SEATTLE -- For Ichiro Suzuki, the first day of the rest of his life turned out to be, well, a lot like his previous days in a Mariners uniform.For one thing, Ichiro continues wearing the Mariners uniform. His new role as a special advisor didn't land him in a business
SEATTLE -- For Ichiro Suzuki, the first day of the rest of his life turned out to be, well, a lot like his previous days in a Mariners uniform.
For one thing, Ichiro continues wearing the Mariners uniform. His new role as a special advisor didn't land him in a business suit in the front office. Instead, he will continue to hit and interact and work out before games with his former teammates. He still has the same locker in the clubhouse and the same routine.
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The only difference was at the start of Thursday's game -- his first in his new role -- when he headed to the workout room adjacent to the indoor batting cages behind the Mariners' dugout and watched his team beat the A's on television.
Due to Major League rules limiting the number of non-playing staff in the dugout, he won't be on the bench any more during games.
"Obviously that's a big difference," Ichiro said Friday through interpreter Allen Turner. "I worked out and hit and did all the things I'd normally do. But the funny thing is, I probably worked out more than I did the two days before [combined]. I got in a lot more work. So from yesterday's experience, I think I can say I probably won't be 240 pounds when Spring Training comes around."
Ichiro said the experience really wasn't that much different from recent years, when he wasn't starting games regularly and would spend the first three innings in the dugout, then go back in the cages and begin preparing.
"If my locker was now with the coaches or in a different location or I had to wear something else during practice, if things are going to change, people might think there's a big difference," he said. "But I'm hoping to keep it the same, just how it's been. Hopefully that's how it'll continue to go."
How much impact did Ichiro have on the club in his first day as an advisor?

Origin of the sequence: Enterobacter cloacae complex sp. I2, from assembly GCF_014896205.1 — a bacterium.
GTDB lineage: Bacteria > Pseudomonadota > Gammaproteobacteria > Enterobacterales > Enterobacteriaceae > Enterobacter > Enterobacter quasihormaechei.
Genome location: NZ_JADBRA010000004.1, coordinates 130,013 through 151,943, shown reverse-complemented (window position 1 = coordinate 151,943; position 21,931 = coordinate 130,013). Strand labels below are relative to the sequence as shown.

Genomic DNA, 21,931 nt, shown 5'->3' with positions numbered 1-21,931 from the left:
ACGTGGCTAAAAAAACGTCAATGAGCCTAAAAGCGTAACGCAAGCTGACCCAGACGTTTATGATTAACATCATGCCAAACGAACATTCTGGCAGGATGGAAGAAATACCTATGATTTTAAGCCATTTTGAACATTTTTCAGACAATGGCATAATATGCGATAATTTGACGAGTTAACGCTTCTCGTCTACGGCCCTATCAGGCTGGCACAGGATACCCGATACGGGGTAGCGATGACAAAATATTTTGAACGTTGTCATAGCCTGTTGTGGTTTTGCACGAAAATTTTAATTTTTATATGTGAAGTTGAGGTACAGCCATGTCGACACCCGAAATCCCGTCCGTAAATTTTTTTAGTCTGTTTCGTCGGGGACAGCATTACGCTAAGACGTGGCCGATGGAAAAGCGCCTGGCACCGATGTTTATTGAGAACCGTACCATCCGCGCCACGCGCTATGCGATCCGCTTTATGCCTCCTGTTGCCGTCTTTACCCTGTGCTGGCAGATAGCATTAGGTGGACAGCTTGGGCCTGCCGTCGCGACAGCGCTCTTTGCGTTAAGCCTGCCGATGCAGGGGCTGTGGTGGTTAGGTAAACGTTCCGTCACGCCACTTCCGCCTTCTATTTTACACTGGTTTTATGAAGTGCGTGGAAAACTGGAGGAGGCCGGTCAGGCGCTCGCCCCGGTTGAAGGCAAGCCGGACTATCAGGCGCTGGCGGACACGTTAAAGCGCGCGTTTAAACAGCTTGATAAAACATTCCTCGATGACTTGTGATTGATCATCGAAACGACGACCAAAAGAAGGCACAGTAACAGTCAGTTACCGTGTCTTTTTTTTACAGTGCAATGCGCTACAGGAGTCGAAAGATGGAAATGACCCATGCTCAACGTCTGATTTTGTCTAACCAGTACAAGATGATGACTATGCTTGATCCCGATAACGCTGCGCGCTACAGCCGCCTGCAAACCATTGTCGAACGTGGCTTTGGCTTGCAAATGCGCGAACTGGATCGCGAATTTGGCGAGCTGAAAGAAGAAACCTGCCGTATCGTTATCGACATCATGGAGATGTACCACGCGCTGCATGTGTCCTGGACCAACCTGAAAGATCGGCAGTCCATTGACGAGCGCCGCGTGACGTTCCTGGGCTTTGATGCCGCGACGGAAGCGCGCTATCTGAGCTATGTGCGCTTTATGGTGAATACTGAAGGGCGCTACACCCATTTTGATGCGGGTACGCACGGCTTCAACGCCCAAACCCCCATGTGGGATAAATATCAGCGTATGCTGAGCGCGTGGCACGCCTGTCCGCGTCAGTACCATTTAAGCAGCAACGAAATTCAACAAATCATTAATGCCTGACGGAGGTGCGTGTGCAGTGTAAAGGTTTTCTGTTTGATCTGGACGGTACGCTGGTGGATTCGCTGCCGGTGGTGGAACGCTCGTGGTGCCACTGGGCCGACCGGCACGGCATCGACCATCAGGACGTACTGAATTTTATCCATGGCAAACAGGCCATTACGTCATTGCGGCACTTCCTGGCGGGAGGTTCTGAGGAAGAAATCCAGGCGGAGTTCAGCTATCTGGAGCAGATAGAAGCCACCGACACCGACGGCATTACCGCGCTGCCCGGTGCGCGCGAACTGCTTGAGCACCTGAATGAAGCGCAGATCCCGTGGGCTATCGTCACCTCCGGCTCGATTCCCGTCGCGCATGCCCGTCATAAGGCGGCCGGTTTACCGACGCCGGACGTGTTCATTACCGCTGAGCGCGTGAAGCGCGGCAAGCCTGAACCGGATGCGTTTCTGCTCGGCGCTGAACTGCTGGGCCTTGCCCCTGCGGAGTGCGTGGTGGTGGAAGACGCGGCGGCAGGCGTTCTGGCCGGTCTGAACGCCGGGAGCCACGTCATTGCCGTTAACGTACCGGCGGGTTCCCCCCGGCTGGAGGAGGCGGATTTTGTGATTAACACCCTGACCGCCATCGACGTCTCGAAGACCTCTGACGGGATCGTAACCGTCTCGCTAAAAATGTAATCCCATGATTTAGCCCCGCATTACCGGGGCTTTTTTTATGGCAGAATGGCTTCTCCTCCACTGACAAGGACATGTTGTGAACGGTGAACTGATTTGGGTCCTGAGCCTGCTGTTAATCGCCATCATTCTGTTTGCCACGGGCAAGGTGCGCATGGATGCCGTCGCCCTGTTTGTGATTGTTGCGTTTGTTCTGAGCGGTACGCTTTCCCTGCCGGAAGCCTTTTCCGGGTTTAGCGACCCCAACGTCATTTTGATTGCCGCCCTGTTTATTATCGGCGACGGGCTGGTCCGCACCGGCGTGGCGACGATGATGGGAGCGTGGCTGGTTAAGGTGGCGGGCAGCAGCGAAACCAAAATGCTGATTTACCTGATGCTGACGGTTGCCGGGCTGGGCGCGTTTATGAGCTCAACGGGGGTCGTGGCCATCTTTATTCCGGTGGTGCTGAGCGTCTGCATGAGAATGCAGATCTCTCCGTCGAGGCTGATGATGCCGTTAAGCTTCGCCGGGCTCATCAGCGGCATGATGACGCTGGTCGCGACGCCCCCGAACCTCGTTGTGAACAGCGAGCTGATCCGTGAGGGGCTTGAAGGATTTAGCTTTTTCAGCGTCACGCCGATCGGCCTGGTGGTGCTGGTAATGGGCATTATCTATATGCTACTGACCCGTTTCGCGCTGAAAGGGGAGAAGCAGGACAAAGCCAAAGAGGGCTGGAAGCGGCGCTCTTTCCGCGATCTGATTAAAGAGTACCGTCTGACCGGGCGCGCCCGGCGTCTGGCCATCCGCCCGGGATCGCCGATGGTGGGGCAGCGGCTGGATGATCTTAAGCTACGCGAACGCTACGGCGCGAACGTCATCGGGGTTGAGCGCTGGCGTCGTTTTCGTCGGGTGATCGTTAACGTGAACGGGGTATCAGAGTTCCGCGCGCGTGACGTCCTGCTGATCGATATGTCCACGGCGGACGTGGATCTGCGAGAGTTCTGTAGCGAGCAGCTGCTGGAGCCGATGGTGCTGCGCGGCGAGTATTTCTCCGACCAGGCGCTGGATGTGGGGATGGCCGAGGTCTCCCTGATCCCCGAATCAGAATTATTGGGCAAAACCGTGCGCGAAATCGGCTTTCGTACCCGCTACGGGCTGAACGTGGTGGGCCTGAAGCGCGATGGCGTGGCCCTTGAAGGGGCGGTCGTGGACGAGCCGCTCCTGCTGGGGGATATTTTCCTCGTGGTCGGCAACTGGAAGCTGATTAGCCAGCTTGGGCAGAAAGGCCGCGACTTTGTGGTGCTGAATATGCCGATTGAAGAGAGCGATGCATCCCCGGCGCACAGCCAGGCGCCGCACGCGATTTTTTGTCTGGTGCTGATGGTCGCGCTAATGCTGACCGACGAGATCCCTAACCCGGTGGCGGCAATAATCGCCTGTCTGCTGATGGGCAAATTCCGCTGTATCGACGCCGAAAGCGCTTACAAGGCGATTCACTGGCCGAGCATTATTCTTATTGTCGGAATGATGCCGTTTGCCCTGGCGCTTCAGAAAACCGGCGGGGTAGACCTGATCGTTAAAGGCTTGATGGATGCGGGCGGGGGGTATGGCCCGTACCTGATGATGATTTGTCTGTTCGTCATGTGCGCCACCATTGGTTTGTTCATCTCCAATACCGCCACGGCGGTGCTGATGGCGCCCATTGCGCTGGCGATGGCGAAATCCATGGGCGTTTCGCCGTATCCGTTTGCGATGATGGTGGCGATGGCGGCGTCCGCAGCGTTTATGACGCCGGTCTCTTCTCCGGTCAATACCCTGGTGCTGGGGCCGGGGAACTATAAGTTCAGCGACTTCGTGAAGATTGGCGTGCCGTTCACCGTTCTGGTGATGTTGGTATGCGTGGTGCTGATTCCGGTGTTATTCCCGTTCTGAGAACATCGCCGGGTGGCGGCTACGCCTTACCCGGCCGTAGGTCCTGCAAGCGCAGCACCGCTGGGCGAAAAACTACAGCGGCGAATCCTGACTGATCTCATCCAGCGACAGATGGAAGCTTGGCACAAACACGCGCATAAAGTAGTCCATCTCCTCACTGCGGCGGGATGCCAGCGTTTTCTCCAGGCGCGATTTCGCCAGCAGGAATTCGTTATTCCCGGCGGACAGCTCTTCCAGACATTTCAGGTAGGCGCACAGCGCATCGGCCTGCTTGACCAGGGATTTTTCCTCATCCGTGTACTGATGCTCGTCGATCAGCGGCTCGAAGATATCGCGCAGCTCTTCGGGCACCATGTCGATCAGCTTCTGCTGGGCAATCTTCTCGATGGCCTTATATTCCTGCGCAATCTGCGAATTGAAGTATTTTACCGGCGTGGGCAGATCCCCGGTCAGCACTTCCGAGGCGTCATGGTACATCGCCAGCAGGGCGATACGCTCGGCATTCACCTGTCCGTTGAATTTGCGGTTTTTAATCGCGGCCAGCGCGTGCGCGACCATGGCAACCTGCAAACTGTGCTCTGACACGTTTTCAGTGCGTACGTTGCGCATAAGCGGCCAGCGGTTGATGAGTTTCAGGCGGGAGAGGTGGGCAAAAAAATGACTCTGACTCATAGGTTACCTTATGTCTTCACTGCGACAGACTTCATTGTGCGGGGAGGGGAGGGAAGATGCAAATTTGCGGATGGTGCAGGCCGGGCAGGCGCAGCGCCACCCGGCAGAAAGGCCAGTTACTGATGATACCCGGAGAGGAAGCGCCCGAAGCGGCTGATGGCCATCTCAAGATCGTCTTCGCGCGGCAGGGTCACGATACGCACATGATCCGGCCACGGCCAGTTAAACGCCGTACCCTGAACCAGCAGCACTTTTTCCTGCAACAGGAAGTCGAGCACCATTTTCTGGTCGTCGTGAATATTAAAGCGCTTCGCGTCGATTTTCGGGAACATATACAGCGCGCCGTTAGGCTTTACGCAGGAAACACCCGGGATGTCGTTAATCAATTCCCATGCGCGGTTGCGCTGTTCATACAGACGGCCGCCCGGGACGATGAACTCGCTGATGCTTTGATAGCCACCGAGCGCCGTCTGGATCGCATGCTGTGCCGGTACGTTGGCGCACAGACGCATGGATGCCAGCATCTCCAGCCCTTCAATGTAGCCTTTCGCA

"Very impactful," manager Scott Servais said with a smile. "We're 1-0."
Ohtani will carry the torch now
Ichiro missed out on the chance to play against new Japanese star Shohei Ohtani, but talked with the Angels' 23-year-old phenom on the field prior to Friday's series opener with the Angels.
The two have gotten together once every offseason in Japan for dinner over the last three years, but Ichiro was disappointed to not be on the bench to see his countryman play.
"I was very excited to watch him play for the first time in person," Ichiro said. "I can't be in the dugout, so maybe today is the day I pull a Bobby Valentine [and put on glasses and a fake mustache]."
The 44-year-old Ichiro has been amazed by the youngster in many ways.
"You see some players -- [Hisashi] Iwakuma is one, [Yu] Darvish is another, they're pretty big guys. But this guy is just huge," Ichiro said. "You see that new generation of players coming up and maybe he's a leader of the pack in that trend.
"He's very pure, you can't help but like him. Because he can do it all and is such a good guy, maybe some people don't like him because of that. But it's hard to find something not to like about him."
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Though Ichiro was a trendsetter as the first significant Japanese position players in the Major Leagues, he sees Ohtani as even more of a pioneer because of his dual roles as pitcher and hitter.
"I can't even compare myself to him because he's doing something that isn't going to impact just Japan or here, I think people in the whole world are interested in how he's going to do because he's doing both," he said. "To have somebody have that kind of impact and excitement, he's going to impact a lot of people. It's a big difference. He's doing both."
• Mariners reliever Dan Altavilla played light catch Friday for the first time since being shut down four days earlier with a strained shoulder and likely will throw a bullpen session Sunday or Monday. Servais said the young right-hander probably needs an inning or two in a Minor League rehab stint before coming off the 10-day disabled list, which means he likely won't return until the next homestand.
• Veteran right-hander Iwakuma, who was shut down from throwing last week after feeling soreness in his surgically repaired shoulder, is feeling better and will throw a bullpen Saturday in Peoria, Ariz., then begin progressing toward throwing live batting practice.
• Reliever Nick Rumbelow, who has been sidelined since Spring Training with a nerve issue in his neck, has begun a throwing program at the team's Arizona facility, though he'll need to build up his arm strength over the next month or so before beginning a Minor League rehab stint.
Greg Johns has covered the Mariners since 1997, and for MLB.com since 2011. Follow him on Twitter @GregJohnsMLB